Edinburgh-headquartered Atlantis said it had signed a memorandum of understanding (MoU) with Ideol, a specialist in floating wind power technology, as it develops the non-tidal side of its renewable power business.
The move follows the setting up of a new division, Atlantis Energy, earlier this year to allow the group to extend its skill-base.
The Scots firm will now work with Ideol on the development of a floating wind project off the UK coast with capacity of up to 1.5 gigawatts. A pre-commercial phase of up to 100 megawatts is likely to be commissioned by 2021.
Under the tie-up, Atlantis will lead the review, selection and consenting of UK sites and in attracting third-party funding while Ideol will design the technical concepts and be the exclusive provider for the floating foundation systems.
Tim Cornelius, chief executive of Atlantis Resources, said: “This MoU is a significant step in our diversification strategy and leverages our existing skill set accumulated during the progression of our tidal portfolio.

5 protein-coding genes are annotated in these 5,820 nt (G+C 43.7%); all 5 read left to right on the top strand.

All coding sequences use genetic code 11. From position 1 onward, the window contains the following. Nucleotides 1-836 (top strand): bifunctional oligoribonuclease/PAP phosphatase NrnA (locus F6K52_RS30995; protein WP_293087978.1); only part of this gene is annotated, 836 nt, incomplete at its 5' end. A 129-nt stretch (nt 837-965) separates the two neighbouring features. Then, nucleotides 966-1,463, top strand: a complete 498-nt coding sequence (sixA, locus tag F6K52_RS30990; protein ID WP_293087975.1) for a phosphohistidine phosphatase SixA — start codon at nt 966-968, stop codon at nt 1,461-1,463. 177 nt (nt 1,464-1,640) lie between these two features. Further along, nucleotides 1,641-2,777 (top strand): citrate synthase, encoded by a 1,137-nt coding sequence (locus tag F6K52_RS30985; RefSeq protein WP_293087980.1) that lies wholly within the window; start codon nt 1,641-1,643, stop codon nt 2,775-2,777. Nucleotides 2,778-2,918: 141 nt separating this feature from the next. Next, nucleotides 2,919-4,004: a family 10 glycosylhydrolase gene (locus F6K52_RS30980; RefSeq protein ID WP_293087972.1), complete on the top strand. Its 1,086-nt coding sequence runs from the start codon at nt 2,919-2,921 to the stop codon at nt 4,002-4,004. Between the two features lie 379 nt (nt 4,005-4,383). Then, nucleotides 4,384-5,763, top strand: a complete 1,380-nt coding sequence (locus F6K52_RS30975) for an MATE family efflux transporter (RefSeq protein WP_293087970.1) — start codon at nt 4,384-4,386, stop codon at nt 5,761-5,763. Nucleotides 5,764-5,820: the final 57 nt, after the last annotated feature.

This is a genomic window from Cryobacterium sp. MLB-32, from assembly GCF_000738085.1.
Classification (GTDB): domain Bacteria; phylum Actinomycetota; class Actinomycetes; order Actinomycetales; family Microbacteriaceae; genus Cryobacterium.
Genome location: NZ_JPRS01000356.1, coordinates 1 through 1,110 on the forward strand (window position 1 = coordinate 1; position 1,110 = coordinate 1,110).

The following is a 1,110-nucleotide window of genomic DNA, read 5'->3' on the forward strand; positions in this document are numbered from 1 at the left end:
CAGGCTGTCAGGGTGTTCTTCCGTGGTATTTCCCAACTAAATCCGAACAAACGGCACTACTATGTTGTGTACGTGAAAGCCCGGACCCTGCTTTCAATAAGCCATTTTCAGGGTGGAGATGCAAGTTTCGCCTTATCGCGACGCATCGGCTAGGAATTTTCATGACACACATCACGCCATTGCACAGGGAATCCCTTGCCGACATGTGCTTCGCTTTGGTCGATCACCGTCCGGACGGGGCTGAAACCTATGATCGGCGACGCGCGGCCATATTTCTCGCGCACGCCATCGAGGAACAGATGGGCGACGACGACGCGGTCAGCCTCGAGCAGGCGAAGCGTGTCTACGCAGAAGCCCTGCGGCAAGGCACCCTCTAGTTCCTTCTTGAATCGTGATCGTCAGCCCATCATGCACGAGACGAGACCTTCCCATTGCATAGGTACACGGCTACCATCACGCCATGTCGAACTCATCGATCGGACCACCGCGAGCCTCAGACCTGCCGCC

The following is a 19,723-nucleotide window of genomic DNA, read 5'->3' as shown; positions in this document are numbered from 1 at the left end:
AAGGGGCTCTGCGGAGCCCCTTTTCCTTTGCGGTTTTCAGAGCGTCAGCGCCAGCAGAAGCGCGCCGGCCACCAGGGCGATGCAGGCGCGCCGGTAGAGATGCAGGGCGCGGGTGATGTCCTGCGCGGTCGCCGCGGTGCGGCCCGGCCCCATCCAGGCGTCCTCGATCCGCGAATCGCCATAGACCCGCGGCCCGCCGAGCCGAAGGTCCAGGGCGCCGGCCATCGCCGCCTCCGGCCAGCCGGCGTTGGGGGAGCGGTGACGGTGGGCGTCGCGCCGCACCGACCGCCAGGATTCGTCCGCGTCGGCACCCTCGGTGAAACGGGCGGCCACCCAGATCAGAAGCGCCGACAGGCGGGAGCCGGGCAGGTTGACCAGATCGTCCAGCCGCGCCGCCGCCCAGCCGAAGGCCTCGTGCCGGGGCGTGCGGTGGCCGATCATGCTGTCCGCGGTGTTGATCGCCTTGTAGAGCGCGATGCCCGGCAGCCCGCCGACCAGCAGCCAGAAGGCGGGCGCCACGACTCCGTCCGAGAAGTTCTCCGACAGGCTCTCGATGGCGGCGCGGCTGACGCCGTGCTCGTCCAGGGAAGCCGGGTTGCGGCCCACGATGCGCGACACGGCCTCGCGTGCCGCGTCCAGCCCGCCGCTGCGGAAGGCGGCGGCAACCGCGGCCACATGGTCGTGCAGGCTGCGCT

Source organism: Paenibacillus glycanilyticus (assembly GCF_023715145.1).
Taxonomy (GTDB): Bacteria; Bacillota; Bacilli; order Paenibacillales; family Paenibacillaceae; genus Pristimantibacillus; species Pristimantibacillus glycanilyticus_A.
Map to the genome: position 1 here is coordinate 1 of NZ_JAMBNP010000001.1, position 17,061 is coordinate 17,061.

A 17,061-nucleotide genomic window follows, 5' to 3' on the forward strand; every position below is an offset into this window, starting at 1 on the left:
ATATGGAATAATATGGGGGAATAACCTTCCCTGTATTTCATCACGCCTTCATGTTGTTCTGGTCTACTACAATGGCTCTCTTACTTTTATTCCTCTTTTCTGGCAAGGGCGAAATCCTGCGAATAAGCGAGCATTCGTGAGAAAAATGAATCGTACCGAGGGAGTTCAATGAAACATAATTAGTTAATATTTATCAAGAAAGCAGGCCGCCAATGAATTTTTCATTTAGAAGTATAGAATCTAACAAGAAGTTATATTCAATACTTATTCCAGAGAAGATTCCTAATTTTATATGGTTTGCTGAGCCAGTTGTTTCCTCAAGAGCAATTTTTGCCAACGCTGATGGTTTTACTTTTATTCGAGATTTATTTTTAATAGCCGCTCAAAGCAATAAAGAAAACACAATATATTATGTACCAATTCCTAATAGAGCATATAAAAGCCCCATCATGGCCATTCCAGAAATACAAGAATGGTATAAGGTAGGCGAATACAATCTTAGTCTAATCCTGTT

“To now be seeking to develop a large floating offshore wind project alongside the UK’s largest tidal stream project is truly exciting.
“We want to leverage Ideol’s expertise in designing, engineering, building and installing floating offshore wind substructures to bring UK consumers affordable, sustainable and secure power.”
Atlantis is already developing the world’s largest tidal power project in the Pentland Firth.
Paul de la Guérivière, Ideol’s chief executive, said: “With two full-scale demonstrators currently under construction in France and in Japan, as well as a pre-commercial wind farm under permitting in the French Mediterranean, Ideol and its patented damping pool technology are at the forefront of a cost competitive and rapidly accelerating floating offshore wind industry.
“Our strategic goal is now focusing on the development of large commercial scale wind farm projects with several opportunities currently under review in and outside of Europe.
“We are very excited by our partnership with an ambitious organisation such as Atlantis.”